Some people may feel apprehensive about selecting a carbon frame, concerned with its durability off road. Knowing that even down-hill mountain bikes are made from the same material should put your mind at rest, but it is worth considering what sort of riding terrain you are expecting to put the bike through. Crash damage can be hard to spot and often irreparable.
A good compromise, especially if you are totally new to gravel riding, is to opt for an aluminium frame with carbon forks and seat tube. This should provide you with just enough compliance, while balancing the weight and overall price.
The alternatives to carbon or aluminium are steel or titanium. Both are rare finds in the off the shelf gravel bike market, and are more likely to be bespoke hand built offerings. Made to measure frames can produce your dream fit, and don't even have to be wildly expensive. However, as your first gravel bike, it will be trickier to pass on if you decide that gravel riding isn't for you.
What sort of components should I be looking for in my first gravel bike?
Whether or not you are totally new to bike ownership, it's still worth checking our feature dedicated to road bike groupsets (opens in new tab), which includes gravel specific options.
While it might seem curious to read about road bike specific components when you're looking in to your first gravel bike, this is where there is a strong cross over with road cycling due to their shared dropped bar shifting and braking.
At the gravel bike entry-level you're most likely to see a hybrid mix of brands to build up the drive train and braking in order to reach a lower price point. If you are on a set budget, this is where you'll most likely have to make some compromises, eg mechanical disc brakes over hydraulic ones, and fewer number of gears, although this does depend if it's running one or two chainrings.
If you are looking at a mid-point price bracket, you'll not only likely to get a complete groupset, which will mean optimal performance, but also a dedicated gravel one. In terms of the gravel bike gearing, often this will be a single chain ring teamed with either an 11 or 10 speed cassette with a big spread ratios; 11-42t is commonplace.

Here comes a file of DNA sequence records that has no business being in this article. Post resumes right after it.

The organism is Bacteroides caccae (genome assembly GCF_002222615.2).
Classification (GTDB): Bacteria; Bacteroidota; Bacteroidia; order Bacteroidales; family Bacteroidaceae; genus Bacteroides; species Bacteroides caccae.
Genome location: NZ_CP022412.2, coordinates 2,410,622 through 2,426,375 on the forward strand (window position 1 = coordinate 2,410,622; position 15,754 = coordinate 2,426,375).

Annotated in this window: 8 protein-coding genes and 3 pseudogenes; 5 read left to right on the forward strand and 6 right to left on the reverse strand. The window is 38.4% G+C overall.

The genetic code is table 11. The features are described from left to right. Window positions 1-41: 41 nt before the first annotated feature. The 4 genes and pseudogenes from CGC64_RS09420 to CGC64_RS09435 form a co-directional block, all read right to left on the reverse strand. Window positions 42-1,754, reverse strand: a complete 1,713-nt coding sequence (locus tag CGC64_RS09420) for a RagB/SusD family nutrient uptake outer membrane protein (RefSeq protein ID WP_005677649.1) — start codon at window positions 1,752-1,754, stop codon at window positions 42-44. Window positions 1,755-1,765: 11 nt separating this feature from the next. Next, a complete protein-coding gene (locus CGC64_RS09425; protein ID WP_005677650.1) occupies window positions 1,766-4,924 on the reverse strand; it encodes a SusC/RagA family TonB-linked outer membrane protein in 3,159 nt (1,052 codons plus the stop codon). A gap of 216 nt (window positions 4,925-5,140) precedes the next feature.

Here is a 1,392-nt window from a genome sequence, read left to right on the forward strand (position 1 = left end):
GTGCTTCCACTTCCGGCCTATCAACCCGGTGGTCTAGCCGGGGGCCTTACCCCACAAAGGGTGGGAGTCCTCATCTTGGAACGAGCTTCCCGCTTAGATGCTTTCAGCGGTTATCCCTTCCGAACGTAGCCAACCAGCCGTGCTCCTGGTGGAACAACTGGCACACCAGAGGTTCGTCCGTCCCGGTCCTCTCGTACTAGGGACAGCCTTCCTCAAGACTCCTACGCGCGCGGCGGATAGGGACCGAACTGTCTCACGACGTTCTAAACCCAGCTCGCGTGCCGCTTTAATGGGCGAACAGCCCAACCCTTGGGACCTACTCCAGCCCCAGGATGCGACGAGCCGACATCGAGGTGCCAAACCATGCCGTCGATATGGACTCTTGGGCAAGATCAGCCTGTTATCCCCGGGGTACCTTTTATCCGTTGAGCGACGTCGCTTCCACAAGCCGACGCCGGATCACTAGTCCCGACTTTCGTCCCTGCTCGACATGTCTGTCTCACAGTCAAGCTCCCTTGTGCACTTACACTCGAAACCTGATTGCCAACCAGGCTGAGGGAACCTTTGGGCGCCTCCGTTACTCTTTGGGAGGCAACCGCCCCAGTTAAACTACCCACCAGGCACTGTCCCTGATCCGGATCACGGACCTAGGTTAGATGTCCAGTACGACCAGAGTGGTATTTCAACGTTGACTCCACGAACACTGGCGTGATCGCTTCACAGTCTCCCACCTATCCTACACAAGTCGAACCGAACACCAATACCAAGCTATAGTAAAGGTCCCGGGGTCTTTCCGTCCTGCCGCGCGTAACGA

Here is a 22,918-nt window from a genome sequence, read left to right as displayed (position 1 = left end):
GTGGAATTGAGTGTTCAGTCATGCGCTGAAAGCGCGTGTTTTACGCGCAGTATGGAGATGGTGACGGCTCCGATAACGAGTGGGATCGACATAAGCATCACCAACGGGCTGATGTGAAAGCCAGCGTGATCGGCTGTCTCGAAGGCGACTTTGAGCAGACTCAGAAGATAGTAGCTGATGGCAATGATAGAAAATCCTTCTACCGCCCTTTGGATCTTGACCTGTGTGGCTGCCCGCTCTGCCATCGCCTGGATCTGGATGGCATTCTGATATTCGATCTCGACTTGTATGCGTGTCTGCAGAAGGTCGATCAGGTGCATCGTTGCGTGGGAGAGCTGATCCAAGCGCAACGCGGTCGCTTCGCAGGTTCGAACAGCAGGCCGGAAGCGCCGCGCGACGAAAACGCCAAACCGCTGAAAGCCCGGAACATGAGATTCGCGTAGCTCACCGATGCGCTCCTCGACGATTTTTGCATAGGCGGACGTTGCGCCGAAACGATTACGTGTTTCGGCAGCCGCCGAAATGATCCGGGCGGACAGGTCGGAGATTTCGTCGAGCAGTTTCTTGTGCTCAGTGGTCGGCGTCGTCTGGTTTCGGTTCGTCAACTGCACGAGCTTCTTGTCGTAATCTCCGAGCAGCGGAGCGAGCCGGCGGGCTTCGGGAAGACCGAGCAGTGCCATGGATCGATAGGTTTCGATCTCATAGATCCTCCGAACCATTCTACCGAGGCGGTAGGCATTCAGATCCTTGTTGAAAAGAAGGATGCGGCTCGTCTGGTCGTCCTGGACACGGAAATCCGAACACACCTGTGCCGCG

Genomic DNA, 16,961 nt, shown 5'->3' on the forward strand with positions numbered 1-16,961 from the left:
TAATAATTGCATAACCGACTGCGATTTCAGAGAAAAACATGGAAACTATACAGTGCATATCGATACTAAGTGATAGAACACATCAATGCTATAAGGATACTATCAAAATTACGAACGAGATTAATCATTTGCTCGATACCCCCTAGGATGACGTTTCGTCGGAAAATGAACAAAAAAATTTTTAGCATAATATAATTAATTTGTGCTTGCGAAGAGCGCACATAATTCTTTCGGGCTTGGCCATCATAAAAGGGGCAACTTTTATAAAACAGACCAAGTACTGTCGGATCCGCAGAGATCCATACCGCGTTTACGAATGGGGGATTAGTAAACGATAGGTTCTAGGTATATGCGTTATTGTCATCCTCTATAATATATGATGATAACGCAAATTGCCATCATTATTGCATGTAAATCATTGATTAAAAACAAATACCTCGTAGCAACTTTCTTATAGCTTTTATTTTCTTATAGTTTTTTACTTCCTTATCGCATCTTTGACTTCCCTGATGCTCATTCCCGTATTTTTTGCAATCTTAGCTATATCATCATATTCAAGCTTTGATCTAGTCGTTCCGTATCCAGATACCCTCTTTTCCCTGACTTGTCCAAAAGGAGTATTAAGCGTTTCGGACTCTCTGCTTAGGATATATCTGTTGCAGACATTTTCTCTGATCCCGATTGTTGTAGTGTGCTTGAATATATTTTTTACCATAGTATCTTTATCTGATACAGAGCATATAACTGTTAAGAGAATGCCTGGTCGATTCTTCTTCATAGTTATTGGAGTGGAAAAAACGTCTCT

The perk of a bike with a single chain ring, often referred to as 1x or 'one by' is that you can ditch a bit of weight by loosing the front mech, shifter and cables. However, it's important that you pay attention to the number of sprockets (gears) you get with 1x entry-level bikes. Often it can be just eight or nine speed, limiting the spread to 11-34t. While the size of your chainring will have a big role to play in the gear ratios on offer, it's likely that you'll be overgeared a lot of the time, or find big gaps in the gearing, without at least 10 sprockets at the back.
All the main players, Shimano, SRAM and Campagnolo, offer a gravel specific groupset, as do some less well known brands such as Rotor. The perks of a gravel specific groupset is that they will be off road ready in terms of gear ratios, come with powerful hydraulic disc brakes, and can be either mechanical or electronic shifting. The down side is that even the lowest price point option will add an additional $2,000 / £1,300 to the price of your bike.
Microshift are a newer player to the market, and can be found spec'ed on the new Triban 120 gravel bike (opens in new tab). It also does offer an after market gravel bike option that's more palatable, around $899.00 / £599. This will provide a wider gear range thanks to a longer rear mech and a ten or eleven speed cassette of 11-42t, but it's only part of the groupset, with you still needing to provide chainrings and brakes.
It's really unlikely to see anything other than disc brakes on a gravel bike, so even your first gravel bike it will be case of either mechanical or hydraulic. Mechanical disc brakes keep the traditional cable pull system, but moves the braking surface from the rim of a wheel to a centre wheel rotor (disc). Hydraulic disc brakes use a fluid system to move the pads on to the rotor.
Both systems offer good stopping power off road compared to rim brakes, as they are less like to get contaminated from mud and grit. Hydraulic will be by far superior, as it offers more powerful stopping for much less effort - but it will also push the price of the bike up, so isn't usually found on entry-level gravel bikes.
Wheels and tyres
Much like the groupset and brake, the wheels and tyres specced on your first gravel bike will depend on if you've gone for an entry-level option or a bike from a higher price bracket.
It's another area where brands often have to make compromises, but most riders accept that a tyre and even wheel upgrade are some of the best gravel bike upgrades, and something to factor in at a later date - when you get to this stage, be sure to check out our guide to the best gravel bike wheels.
Entry level gravel bikes will most likely have aluminium wheels, with carbon making an appearance once you get to around the mid-price point and beyond.
Even at entry level you can expect a choice of 650b or 700c gravel bike wheels with thru axles. The difference of wheel size depends mostly on the terrain you intend to tackle, with 650b considered nimble and agile, while 700c is good for covering ground quickly. The perk of a thru axle over a quick release is that it's less likely to get pulled around and will be stronger to meet the demands of off road riding.